16 Jul

Poetry in ads – enough already

Advertising goes in cycles.
Things pop up again and again, for different ads/brands, forming a pattern… until that particular thing becomes a cliche – then it dies a death.

In the mid-1980s (probably stretching to just before 1990), lions and scenes in lifts were common scenarios in TV ads.

In the mid-2000s, up until 2010-ish, dancing animals / animals doing human things became common fodder for ads – Cadbury’s drumming gorilla, the Fox’s biscuits panda (Vinnie), dancing ponies (Three Mobile) etc.

Then it became common to have character-based ads: The Meerkats/Compare The Market, Gio Compario/Go Compare, Cillit Bang (Barry Scott), Admiral car insurance, Enterprise car hire.

Earworms / jingles became a thing, for a bit: Sheila’s Wheels, We Buy Any Car,
Start4Life (‘100 calorie snacks’) – if in doubt, just ram your product / service down the consumer’s throat by repeating it over and over again, to an annoying soundtrack.

But the very latest thing – this season’s dancing animal / obnoxious character / person stuck in a lift – is poetry / ‘spoken word’.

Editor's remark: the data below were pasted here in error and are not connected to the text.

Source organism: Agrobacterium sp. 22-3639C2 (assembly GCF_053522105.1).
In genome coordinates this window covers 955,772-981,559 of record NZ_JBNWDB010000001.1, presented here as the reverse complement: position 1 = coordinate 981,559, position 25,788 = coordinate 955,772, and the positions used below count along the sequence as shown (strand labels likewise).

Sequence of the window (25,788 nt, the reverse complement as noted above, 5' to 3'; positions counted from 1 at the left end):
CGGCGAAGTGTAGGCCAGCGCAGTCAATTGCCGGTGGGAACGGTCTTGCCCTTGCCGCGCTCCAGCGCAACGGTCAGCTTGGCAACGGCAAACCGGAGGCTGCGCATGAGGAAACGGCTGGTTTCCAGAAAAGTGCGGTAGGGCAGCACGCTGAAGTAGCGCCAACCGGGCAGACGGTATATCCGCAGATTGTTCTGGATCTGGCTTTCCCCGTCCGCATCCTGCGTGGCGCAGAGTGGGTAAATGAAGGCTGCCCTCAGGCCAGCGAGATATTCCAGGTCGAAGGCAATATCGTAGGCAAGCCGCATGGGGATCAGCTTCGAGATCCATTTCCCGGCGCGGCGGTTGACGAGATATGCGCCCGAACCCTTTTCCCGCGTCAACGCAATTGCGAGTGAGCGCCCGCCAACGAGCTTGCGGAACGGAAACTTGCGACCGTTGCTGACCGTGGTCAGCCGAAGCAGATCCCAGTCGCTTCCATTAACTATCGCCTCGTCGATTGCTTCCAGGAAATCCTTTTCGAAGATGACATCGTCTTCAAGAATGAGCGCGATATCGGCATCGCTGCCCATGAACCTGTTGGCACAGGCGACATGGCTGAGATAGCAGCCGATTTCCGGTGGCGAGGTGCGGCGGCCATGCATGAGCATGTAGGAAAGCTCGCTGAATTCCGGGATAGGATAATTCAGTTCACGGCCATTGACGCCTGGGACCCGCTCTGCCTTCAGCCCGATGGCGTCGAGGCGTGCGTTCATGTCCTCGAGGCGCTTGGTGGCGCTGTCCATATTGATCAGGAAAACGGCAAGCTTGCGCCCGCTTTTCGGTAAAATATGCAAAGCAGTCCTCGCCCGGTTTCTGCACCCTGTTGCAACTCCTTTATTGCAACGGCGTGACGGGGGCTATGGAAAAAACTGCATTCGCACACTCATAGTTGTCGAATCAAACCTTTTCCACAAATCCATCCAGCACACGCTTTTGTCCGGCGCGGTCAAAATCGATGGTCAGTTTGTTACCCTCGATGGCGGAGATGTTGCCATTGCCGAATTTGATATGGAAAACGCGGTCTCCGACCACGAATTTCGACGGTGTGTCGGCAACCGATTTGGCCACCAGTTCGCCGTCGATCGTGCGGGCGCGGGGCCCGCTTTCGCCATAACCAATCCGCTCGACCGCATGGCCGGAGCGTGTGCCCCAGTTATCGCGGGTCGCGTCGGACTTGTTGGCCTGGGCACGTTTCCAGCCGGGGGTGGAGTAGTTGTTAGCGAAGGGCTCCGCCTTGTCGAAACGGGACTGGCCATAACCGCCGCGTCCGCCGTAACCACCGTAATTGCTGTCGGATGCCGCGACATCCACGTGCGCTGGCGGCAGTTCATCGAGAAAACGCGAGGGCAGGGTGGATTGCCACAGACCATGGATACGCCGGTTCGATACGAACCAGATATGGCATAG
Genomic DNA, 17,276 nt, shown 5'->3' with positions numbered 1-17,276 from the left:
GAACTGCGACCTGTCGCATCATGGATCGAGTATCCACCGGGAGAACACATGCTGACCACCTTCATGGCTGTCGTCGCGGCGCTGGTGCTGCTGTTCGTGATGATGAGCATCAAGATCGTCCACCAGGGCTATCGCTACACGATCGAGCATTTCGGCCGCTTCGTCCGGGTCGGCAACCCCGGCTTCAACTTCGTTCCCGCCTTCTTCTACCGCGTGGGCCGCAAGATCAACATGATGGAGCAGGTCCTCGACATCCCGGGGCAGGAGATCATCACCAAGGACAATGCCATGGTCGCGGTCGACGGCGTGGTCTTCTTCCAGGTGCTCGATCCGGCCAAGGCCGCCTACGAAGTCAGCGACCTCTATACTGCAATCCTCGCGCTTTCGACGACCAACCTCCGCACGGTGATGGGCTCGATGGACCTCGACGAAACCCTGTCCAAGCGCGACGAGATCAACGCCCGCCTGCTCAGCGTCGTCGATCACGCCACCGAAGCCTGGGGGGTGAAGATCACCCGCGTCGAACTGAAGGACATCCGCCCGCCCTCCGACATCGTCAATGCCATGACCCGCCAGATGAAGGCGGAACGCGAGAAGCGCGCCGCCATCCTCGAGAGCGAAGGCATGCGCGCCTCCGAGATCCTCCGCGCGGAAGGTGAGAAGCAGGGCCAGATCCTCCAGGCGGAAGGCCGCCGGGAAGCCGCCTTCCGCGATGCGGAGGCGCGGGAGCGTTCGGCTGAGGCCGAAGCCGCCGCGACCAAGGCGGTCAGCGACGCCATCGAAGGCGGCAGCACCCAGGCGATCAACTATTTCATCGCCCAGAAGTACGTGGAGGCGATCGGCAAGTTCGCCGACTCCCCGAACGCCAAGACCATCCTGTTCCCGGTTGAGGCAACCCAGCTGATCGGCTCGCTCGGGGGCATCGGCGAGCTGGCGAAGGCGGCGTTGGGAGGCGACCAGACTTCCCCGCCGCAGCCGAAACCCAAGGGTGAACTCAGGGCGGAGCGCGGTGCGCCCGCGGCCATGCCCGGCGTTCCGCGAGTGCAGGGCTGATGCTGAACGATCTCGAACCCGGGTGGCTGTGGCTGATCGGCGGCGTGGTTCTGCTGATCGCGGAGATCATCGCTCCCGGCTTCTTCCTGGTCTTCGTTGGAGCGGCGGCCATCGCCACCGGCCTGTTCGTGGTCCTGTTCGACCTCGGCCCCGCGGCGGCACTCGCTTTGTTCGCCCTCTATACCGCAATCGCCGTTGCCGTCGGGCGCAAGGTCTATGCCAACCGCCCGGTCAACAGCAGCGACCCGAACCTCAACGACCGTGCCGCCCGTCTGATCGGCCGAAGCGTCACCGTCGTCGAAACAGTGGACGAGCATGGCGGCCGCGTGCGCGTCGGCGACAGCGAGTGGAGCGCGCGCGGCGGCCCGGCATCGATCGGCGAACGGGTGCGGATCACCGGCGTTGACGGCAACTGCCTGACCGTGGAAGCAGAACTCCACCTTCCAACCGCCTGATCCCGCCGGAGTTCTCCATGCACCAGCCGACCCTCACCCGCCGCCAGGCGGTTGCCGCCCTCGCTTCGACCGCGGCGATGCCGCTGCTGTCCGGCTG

It started with Nationwide Building Society.
Then I saw the twee – ‘we’re trying hard to be authentic’ – McCain chips TV ad.
Then I spotted that it had spread to this Giffgaff ad.

Two things:

1. Stop it.
Just stop it already.
I’m sure copywriters are loving this (‘Yay! Suddenly copywriting is needed again… we have a place in this agency / ad-land… it’s no longer an outdated skill!’ etc). I can assure you, I’d love to write poetry instead of / for ads, but there’s never been any call for it… until now.
… but it’s self-indulgent pap.
Advertising seems to have gone past selling – or remembering that all it does is ‘just sell’ – and has tried to become art … except that whacking a logo at the end of a poem brings you right back to the fact that it’s advertising, not art – two very different things.
Do the Nationwide ads make me want to take out a mortgage with them, or do I just think ‘interesting poem’, then forget what it was for?
Same with Giffgaff: do I think that the girl, her delivery of the poem, or the poem itself is interesting… or do I actually want to take out a new mobile contract with Giffgaff?

2. Advertising/marketing just seems to go in cycles, with brands/agencies copying each other (be it ads with animals or ads with poetry) on the basis of; ‘well it worked for that brand/client, so let’s try it for ours’.
I thought this was supposed to be an industry full of the most creative minds out there – an industry which prides itself on being original.

Let’s start seeing advertising go back to being a bit more honest about what it is. It’s there to sell stuff, raise awareness, make us donate etc. If it amuses us along the way – happy days.
But let’s stop pretending it’s art.
Let’s put poetry to one side, and let ads get on with being ads.

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